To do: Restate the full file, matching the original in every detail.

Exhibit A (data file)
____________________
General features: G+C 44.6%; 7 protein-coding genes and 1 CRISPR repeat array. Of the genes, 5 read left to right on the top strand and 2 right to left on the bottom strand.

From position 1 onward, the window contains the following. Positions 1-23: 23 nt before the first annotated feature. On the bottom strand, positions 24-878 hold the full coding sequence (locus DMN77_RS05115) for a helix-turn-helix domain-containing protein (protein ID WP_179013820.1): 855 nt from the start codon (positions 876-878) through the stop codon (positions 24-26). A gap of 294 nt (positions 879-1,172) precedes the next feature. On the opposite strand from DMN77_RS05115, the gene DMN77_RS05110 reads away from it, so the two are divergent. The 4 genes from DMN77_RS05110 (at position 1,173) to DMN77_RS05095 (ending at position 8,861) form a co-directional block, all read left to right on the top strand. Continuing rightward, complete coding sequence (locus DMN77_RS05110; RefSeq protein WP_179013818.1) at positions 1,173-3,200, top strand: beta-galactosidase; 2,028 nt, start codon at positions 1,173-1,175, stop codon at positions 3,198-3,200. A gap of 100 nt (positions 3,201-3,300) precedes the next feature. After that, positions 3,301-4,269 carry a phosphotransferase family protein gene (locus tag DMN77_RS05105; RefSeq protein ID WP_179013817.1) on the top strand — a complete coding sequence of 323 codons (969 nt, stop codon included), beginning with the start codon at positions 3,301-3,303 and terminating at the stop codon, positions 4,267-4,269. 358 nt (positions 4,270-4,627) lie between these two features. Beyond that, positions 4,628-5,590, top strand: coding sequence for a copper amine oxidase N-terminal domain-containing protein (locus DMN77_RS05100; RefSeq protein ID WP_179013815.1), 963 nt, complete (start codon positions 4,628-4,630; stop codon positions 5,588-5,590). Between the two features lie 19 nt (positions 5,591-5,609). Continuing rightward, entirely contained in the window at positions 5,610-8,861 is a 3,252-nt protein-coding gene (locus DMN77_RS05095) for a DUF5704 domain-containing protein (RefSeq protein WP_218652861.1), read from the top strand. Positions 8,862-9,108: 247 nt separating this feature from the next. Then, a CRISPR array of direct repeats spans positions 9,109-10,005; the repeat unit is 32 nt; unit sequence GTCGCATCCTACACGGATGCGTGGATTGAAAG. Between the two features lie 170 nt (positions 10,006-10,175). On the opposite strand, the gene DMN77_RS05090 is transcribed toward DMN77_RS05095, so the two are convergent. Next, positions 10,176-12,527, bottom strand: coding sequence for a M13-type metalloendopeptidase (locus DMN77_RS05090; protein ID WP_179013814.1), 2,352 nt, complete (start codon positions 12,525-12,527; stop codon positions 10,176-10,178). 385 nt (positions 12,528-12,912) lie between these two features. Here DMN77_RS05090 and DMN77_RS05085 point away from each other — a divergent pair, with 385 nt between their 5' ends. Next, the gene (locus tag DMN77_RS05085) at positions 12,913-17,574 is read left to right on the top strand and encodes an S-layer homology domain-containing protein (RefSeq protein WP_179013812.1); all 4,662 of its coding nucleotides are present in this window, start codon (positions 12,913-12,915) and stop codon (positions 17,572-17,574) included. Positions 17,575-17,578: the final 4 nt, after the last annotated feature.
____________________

General features: G+C 44.6%; 7 protein-coding genes and 1 CRISPR repeat array. Of the genes, 5 read left to right on the top strand and 2 right to left on the bottom strand.

From position 1 onward, the window contains the following. Positions 1-23: 23 nt before the first annotated feature. On the bottom strand, positions 24-878 hold the full coding sequence (locus DMN77_RS05115) for a helix-turn-helix domain-containing protein (protein ID WP_179013820.1): 855 nt from the start codon (positions 876-878) through the stop codon (positions 24-26). A gap of 294 nt (positions 879-1,172) precedes the next feature. On the opposite strand from DMN77_RS05115, the gene DMN77_RS05110 reads away from it, so the two are divergent. The 4 genes from DMN77_RS05110 (at position 1,173) to DMN77_RS05095 (ending at position 8,861) form a co-directional block, all read left to right on the top strand. Continuing rightward, complete coding sequence (locus DMN77_RS05110; RefSeq protein WP_179013818.1) at positions 1,173-3,200, top strand: beta-galactosidase; 2,028 nt, start codon at positions 1,173-1,175, stop codon at positions 3,198-3,200. A gap of 100 nt (positions 3,201-3,300) precedes the next feature. After that, positions 3,301-4,269 carry a phosphotransferase family protein gene (locus tag DMN77_RS05105; RefSeq protein ID WP_179013817.1) on the top strand — a complete coding sequence of 323 codons (969 nt, stop codon included), beginning with the start codon at positions 3,301-3,303 and terminating at the stop codon, positions 4,267-4,269. 358 nt (positions 4,270-4,627) lie between these two features. Beyond that, positions 4,628-5,590, top strand: coding sequence for a copper amine oxidase N-terminal domain-containing protein (locus DMN77_RS05100; RefSeq protein ID WP_179013815.1), 963 nt, complete (start codon positions 4,628-4,630; stop codon positions 5,588-5,590). Between the two features lie 19 nt (positions 5,591-5,609). Continuing rightward, entirely contained in the window at positions 5,610-8,861 is a 3,252-nt protein-coding gene (locus DMN77_RS05095) for a DUF5704 domain-containing protein (RefSeq protein WP_218652861.1), read from the top strand. Positions 8,862-9,108: 247 nt separating this feature from the next. Then, a CRISPR array of direct repeats spans positions 9,109-10,005; the repeat unit is 32 nt; unit sequence GTCGCATCCTACACGGATGCGTGGATTGAAAG. Between the two features lie 170 nt (positions 10,006-10,175). On the opposite strand, the gene DMN77_RS05090 is transcribed toward DMN77_RS05095, so the two are convergent. Next, positions 10,176-12,527, bottom strand: coding sequence for a M13-type metalloendopeptidase (locus DMN77_RS05090; protein ID WP_179013814.1), 2,352 nt, complete (start codon positions 12,525-12,527; stop codon positions 10,176-10,178). 385 nt (positions 12,528-12,912) lie between these two features. Here DMN77_RS05090 and DMN77_RS05085 point away from each other — a divergent pair, with 385 nt between their 5' ends. Next, the gene (locus tag DMN77_RS05085) at positions 12,913-17,574 is read left to right on the top strand and encodes an S-layer homology domain-containing protein (RefSeq protein WP_179013812.1); all 4,662 of its coding nucleotides are present in this window, start codon (positions 12,913-12,915) and stop codon (positions 17,572-17,574) included. Positions 17,575-17,578: the final 4 nt, after the last annotated feature.